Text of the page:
“Honored.” That’s how local teachers Heidi Aranjo and Robert DeCicco felt when they were recently named the University of Vermont Outstanding Teachers of the Year for Milton.
The awards, bestowed at UVM each October, celebrate outstanding educators from every school district in the state.
Teacher and book-lover supreme
Aranjo, a Milton Elementary School teacher, starts her day at 5:30 a.m. teaching Chinese students English online. By 7:30 a.m. she logs off and heads to MES where she has alternated between teaching first and second grade for about 15 years.
This year, when Aranjo’s four-year teaching partner Kendra Gorton announced her “Outstanding Teacher” recognition, Aranjo was surprised and delighted.
“It was a shock,” she said. “It was very exciting.”
But Aranjo’s peers were not surprised to hear of her accomplishment.
“She really believes that all students can learn [and] goes out of her way … to meet the needs of her students both academically, socially and emotionally,” Gorton said. “She is an amazing colleague, she’s super organized and she keeps all of our first grade teachers grounded.”
Books line the walls of Aranjo’s jungle themed classroom. Sentence structure and vocabulary posters flank the screen where she teaches students about parts of a story using home footage of her beloved dogs. For her, the occupation was a natural choice.
Aranjo’s mother taught kindergarten for 38 years and often called upon her daughter, a Milton student herself, to read to the children and help them with their work. After completing her secondary studies, Aranjo pursued an undergraduate degree in English with the goal of becoming an English teacher.
But she had a change of heart.
“I decided that smaller kids are more my flavor,” Aranjo said.
She never looked back from elementary education. Aranjo obtained her master’s in reading instruction from St. Michael’s College and brought her skills to MTSD.
In her first year, Aranjo realized the classroom management, student behavior, curriculum and parent interactions that come with teaching are a lot to handle. But her colleagues got her over the hurdles, she said.
“I had other teachers who I wasn’t afraid to ask them for help,” she said. “They were wonderful about wrapping around me and supporting me when I started.”
Aranjo now volunteers to mentor new teachers in the elementary school. According to Gorton, Aranjo is a great collaborator who helps newcomers with lesson plans and curriculum and shares activities and resources.
For Aranjo, the greatest reward is seeing the light bulb turn on after kids work to learn a new concept.
“You might see that they’re struggling, they’re sounding out every single word and it’s a lot of work,” Aranjo said. “When they start to get the connection between the letters and the words … and they’re like, ‘I get this,’ it’s just magic.”
The most challenging part? Time.
“There’s not enough time in the day for all the things that you want to do,” she said. “I could read books all day long, but because of other things, we can’t.”
But the challenges are all part of the joy Aranjo gets from her job. She smiled as she reflected on her time as both a student and now a teacher in the district. She looks forward to more years of teaching, but her dream job, she said, would be becoming a librarian.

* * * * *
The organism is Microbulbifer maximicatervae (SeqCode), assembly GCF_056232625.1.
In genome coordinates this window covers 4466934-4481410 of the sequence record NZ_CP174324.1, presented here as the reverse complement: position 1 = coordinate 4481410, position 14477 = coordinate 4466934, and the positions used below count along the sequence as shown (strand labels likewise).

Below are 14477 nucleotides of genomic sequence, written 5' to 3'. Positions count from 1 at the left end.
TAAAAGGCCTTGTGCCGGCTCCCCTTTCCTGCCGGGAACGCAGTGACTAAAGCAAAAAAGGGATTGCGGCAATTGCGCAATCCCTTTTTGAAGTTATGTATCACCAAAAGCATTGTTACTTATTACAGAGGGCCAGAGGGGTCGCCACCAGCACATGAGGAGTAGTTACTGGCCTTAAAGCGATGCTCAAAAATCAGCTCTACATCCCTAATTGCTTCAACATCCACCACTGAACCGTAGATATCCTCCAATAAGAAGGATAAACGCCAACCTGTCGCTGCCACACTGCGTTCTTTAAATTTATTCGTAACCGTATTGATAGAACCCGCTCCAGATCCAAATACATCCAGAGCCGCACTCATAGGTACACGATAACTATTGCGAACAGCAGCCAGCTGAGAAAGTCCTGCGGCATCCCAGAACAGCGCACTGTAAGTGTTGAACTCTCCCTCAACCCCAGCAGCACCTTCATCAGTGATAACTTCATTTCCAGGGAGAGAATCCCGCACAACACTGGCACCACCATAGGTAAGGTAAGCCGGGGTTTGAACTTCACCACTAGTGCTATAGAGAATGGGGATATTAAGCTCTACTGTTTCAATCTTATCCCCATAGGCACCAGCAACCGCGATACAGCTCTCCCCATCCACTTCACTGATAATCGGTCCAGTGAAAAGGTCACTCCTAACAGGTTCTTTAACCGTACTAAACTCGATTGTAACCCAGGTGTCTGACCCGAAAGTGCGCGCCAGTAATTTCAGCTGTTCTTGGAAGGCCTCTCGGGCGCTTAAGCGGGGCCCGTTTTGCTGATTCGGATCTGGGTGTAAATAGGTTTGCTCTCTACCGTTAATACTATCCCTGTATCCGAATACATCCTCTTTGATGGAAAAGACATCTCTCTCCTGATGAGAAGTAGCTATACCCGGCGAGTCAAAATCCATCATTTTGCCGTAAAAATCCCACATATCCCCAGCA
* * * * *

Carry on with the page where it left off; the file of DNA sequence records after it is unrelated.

Teacher and scientist extraordinaire
A class hamster, some moldy bread experiments and several atom models made of styrofoam. These objects are all found in Robert DeCicco’s classroom.
DeCicco is a 12-year instructor of general science, a lifelong learner and is Milton Middle School’s Outstanding Teacher.
However, he didn’t always picture himself up at the whiteboard.
DeCicco was set to become a doctor, but his experience as a teaching assistant in Colchester gave him pause. When his principal told him about a six-month “crash course” to earn his Vermont teaching licensure, he was all ears.
“I got the bug for it … when I was working in the classroom as an assistant and just kind of loved the energy behind it,” he said.
Though the job has its peaks and valleys, DeCicco said he’s felt “a greater sense of teacher agency,” in recent years. The many different impacts his profession has on students have surprised him and inspired him to keep growing his skills.
Over the past five years, DeCicco increased his involvement in the middle school by joining the leadership committee, pursuing his master’s coursework and hosting the music and game club each Wednesday.
“I just kind of started doing a lot more things that opened up doors that I just didn’t even think were part of teaching,” he said.
For him, the key to success is just that: being open to new concepts.
“Being a teacher, I think it’s natural you have to be a good student in some way,” he said. “You’re always learning, and I think that’s what life is really about.”
DeCicco said he’s learned much from his colleagues and deflected praise for the award, saying it was a “group effort in many ways.”
Duncan Wardwell, who nominated DeCicco, said he is a helpful, sharing leader and teacher, who aided him learn curriculum during his first days at MMS.
“I’ve been South, East and West and claim Rob DeCicco is probably the most receptive, respectful and reliable of us all,” Wardwell said.
The science teacher’s students were likewise impressed by their teacher.
“He’s very encouraging to students,” seventh-grader Kelsey Savard said. “He’s very kind and helpful.”
A chorus of classmates chimed in all citing what a fun and interesting teacher Mr. DeCicco is, and how quickly his class passes with its experiments and discussion.
As for the future, DeCicco said he’s open to new possibilities. He’s actively pursuing an administrative endorsement, but he’s not in a rush to leave his lab.
“I have a lot more work left in the classroom still,” he said. “I want to get even better with what I’m doing and I want achievement levels to rise, for students, even more.”